Outside of Hangzhou, stricter security measures are also believed to be linked to the G20 summit: Shanghai’s railway stations and airports are imposing anti-terror security checks; low-price hotels in Guangzhou, 620 miles south of Hangzhou, have been ordered not to accommodate tourists from five Muslim-majority countries; foreign visitors are being refused entry to Guangdong province from the neighboring city of Hong Kong.

Other things that you might consider banning, judging from the party’s previous experience: drones, pigeons, kites, and hawkers.

4. Teach the locals some new phrases

During the event, your citizens will inevitably bump into some foreign tourists. Make sure that they can communicate well enough to help with your own agenda. While there is no shortcut for learning a foreign language, a handy brochure might be what you are looking for.

A photo of Hangzhou’s english-learning brochure.
A photo of Hangzhou’s english-learning brochure.
Image: Weibo

Fast Learning: 100 English Sentences” is one. The brochure, given out to Hangzhou locals for the G20 meeting, has gone viral on the internet in China for its confusing annotations. The handbook recommends residents use simple English sentences like “Hangzhou, a paradise on earth” to introduce the host city, and provides corresponding Chinese translations.

For those who don’t speak English at all, however it also annotates those sentences based on similar-sounding Chinese characters. The guide, for example, suggests that users rely on “歪木看,” or wai mu kan (which literally means “crooked wood see,” and of course, is not a phrase in Chinese) to pronounce the English word “welcome.”

“To those who have basic English skills, it might be ridiculous. But to those villagers with zero knowledge, it does make sense,” Xu Dongxu, Party boss at a suburban township of Hangzhou’s Xihu district told state-run digital publication the Paper (link in Chinese) in July. Some 1,500 flashcards bearing 10 basic English sentences have been given out to elderly villagers in the town ahead of the G20 summit, Xu said.

Formal or informal—there’s little you can’t put in a handbook. During the 2010 World Expo in Shanghai, the municipality government published a 145-page “World Expo English Using Handbook” with serious lessons in expo-related vocabularies and sentences, while the lower Luwan district government released an English-learning guidebook with hilarious Chinese annotations like “古的猫宁,” or gude maoning (which literally means “ancient cat tranquil”) for “good morning.”

5. Mobilize the masses

As Chairman Mao Zedong said, “We must have faiths in the masses and we must have faith in the Party.” You can always ask for more from your people.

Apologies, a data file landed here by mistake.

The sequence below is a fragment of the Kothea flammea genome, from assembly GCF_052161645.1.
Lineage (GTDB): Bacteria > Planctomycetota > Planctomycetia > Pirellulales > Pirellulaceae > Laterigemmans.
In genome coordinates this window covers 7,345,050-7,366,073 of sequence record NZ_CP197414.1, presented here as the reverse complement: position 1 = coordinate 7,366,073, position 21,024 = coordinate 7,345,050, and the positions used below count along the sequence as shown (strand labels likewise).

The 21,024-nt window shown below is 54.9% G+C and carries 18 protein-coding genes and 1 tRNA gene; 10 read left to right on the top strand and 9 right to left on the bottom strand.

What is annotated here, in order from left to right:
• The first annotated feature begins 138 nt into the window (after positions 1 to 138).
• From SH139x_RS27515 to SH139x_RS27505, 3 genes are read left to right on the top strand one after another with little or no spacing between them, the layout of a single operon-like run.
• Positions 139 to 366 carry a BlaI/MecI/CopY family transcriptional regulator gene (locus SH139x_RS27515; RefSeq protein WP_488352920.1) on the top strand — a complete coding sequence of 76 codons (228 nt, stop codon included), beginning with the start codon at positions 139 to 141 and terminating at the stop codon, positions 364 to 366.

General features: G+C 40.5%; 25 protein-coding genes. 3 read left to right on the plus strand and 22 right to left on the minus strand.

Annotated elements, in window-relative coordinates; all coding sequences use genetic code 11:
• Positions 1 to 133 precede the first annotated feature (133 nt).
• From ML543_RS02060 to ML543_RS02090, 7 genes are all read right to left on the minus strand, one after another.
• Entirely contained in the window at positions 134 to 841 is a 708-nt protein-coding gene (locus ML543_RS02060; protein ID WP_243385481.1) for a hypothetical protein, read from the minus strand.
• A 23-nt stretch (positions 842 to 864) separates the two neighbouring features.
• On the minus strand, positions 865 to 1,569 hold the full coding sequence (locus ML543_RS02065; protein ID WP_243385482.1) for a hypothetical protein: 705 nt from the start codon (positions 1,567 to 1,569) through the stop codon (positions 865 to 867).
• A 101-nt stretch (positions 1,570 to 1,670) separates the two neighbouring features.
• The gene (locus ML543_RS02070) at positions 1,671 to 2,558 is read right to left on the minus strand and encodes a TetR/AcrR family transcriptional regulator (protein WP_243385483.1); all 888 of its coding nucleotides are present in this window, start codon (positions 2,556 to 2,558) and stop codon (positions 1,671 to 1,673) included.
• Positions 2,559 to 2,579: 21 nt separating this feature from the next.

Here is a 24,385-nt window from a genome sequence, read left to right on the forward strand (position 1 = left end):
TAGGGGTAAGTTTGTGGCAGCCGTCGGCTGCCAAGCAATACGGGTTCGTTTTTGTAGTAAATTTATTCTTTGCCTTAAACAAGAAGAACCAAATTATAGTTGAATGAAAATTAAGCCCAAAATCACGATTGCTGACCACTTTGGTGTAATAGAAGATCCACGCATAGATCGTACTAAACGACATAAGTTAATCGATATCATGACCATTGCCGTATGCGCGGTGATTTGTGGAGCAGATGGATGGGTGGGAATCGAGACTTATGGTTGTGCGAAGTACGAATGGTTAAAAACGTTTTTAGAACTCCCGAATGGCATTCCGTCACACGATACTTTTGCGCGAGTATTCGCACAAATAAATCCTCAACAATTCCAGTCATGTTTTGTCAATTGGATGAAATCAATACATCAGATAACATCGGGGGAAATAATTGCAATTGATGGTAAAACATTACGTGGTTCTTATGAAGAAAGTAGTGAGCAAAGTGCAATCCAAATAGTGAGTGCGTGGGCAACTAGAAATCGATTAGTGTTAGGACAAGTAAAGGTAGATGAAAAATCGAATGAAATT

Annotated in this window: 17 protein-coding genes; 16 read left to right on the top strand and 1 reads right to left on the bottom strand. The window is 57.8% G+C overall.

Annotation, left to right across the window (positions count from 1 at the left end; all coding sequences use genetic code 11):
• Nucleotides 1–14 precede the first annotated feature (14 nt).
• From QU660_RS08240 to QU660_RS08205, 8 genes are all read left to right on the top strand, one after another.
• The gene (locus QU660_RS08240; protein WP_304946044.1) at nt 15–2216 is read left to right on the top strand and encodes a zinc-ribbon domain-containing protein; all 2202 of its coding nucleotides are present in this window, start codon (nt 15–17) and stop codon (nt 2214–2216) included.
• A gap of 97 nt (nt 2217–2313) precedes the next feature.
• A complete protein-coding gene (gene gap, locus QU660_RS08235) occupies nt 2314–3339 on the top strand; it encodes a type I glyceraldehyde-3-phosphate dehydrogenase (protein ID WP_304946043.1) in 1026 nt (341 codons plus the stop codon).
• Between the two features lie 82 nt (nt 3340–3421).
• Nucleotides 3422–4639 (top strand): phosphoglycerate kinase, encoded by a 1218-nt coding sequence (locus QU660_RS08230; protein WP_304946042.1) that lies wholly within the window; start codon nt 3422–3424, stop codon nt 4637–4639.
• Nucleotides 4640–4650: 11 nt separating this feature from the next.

Over one million Hangzhou residents have volunteered to do safety and publicity work for the G20 meeting since December, and will continue to offer services during the summit, state news agency Xinhua said. Among them, an army of 760,000 volunteers, who are mostly retired or elderly people, have been mobilized to patrol the city to ensure safety. By comparison, the Rio Olympics only had some 50,000 volunteers in total.

A team of Hangzhou’s middle-aged women volunteers for the G20 summit.
A team of Hangzhou’s middle-aged women volunteers for the G20 summit.
Image: Weibo/Zhejiang News

850,000 citizens were mobilized to patrol Beijing ahead of last year’s military parade; 500,000 were mobilized to patrol Shenzhen during the 2011 World University Games; and 830,000 patrolled Guangzhou in the 2010 Asian Games. These volunteers are often strongly encouraged to sign up by local governments, and get a stipend for doing so.

Perhaps, you complain, you are not running a city with as many people as a Chinese one? Do at least try to get one in every seven of your local residents involved in your event, as Hangzhou has.

6. Get everyone else out of your city

Now that you’ve built an army of English-speaking volunteers, it’s time to get rid of the rest of your city residents, even if they are law-abiding citizens. All available manpower will be focused on the event itself. You don’t want traffic jams or any other troubles to happen elsewhere on your grand day.

So, give them a holiday! Hangzhou citizens—except those living in the city’s four suburbs—have been granted a seven-day holiday during the G20 summit, the municipality government announced (link in Chinese) on Aug. 27. Similarly, Shenzhen and Beijing citizens were given week-long holidays during the 2011 World University Games and the 2014 APEC meeting, respectively.

Then, lure them out of town. During the holiday, Hangzhou citizens will be offered free admission to tourist attractions in nearby cities, and many have already planned to make full use of that, the SCMP reported. During the 2014 APEC meeting, Beijing citizens were also offered discounts or free tickets (link in Chinese) to attractions in the nearby Henan province in their exclusive holidays.

7. Control news and commentary

Journalism, as they say, is the first rough draft of history. Make sure your event is remembered as a success by keeping the reporting about it positive. During China’s WWII commemoration parade, which came as Chinese stock markets were falling and just after a deadly chemical explosion, China’s news outlets were under strict instruction to review all news and comments, and ordered not to criticize the Party and “promote positive, sunny netizen commentaries.” Similarly, during the 2014 APEC meeting, China’s news portals were ordered not to “hype negative information” about the event, and to “delete related negative commentary.”

Tom Tsui contributed reporting